The group Missouri Missing helps raise awareness about the nearly 13 hundred people missing in our state.
The two founders of Missouri Missing — Marianne Asher Chapman and Peggy Florence — formed the group after finding limited community resources when their daughters went missing.
Florence’s daughter, Jasmine Haslag, was in her late twenties when she went missing more than two years ago.
Asher Chapman’s daughter, Michelle Angela Yarnell, “Angie,” has been gone for about six years now. She was also in her twenties. Her husband has allegedly admitted to murdering her, but Acher Chapman says her body’s never been found and so she still considers her missing.
Asher Chapman says the group assisted in the recent Elizabeth Olten case in Central Missouri.
She says Missouri Missing printed and distributed hundreds of flyers and buttons with Olten’s photo — as they do in other searches for missing children and adults — and they help families with food and by offering emotional support. She says each missing person case reminds her that her own daughter has never been found.
Little Elizabeth Olten was found murdered two days after she disappeared. Asher Chapman says if she was still missing, Missouri Missing would still be searching.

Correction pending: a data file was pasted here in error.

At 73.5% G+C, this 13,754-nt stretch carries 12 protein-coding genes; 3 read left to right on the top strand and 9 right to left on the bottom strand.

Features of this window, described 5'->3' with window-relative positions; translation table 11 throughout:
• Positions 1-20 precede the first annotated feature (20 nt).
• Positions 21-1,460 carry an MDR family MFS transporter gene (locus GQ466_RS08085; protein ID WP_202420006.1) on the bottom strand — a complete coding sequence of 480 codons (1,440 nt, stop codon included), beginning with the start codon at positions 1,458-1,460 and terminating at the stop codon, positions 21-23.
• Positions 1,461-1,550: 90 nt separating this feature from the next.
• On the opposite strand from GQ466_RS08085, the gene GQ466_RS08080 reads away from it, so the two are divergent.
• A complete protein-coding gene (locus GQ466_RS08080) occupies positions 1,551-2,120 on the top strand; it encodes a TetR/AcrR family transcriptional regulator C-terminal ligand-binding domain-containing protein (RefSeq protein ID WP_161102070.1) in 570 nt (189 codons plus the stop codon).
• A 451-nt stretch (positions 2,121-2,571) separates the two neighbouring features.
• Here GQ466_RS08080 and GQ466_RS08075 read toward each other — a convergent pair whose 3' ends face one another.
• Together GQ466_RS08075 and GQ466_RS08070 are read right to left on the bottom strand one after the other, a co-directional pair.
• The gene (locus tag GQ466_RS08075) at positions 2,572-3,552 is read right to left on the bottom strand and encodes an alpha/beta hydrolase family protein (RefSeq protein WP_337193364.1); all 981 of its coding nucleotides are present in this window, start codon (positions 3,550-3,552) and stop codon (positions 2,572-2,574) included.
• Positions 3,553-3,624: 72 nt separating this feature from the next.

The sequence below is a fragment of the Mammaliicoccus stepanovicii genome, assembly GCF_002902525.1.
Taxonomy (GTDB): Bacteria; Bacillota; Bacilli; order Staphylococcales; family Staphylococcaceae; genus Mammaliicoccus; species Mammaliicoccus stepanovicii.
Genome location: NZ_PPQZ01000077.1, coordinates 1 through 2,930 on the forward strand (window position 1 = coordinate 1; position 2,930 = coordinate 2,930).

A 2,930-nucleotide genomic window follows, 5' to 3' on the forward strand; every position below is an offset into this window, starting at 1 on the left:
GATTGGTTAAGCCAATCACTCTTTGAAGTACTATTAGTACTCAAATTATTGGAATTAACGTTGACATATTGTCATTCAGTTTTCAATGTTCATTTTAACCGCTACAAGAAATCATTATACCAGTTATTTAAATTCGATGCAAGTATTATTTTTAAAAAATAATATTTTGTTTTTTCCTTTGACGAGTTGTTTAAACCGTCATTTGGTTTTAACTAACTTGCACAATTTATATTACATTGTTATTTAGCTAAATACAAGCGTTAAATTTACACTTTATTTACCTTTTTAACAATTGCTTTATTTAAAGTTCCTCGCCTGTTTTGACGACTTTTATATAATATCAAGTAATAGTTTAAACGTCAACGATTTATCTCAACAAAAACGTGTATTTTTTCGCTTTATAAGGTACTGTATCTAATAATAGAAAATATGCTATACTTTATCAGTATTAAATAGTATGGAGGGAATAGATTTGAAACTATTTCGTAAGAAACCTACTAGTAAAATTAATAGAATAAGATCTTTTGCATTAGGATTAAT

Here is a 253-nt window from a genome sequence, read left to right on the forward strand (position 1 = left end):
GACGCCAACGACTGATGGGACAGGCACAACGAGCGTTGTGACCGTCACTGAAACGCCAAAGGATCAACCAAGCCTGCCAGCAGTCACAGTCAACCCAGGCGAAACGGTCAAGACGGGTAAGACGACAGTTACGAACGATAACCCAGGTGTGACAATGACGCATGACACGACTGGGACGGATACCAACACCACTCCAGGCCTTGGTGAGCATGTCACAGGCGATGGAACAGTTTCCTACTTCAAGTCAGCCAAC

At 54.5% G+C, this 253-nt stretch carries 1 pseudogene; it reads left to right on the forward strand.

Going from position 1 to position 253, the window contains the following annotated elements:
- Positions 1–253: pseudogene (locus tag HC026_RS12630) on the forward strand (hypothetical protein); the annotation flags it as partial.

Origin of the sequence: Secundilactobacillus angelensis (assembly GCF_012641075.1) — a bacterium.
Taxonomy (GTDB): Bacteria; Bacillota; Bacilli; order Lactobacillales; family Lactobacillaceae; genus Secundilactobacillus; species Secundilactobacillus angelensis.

The court will decide Nov. 18 whether the 15-year-old suspect in this case will be tried as an adult.
Asher Chapman says resources are improving, such a DNA center in Texas that keeps family members’ DNA on file. That way when an unidentified body is found, their DNA can be run through the system to find possible family members.
The Missouri Highway Patrol has recently expanded their Web site on Missing Persons. There are nearly 1,300 people — children and adults — missing in the state. The patrol’s Web site offers an interactive map, photos, statistics and more.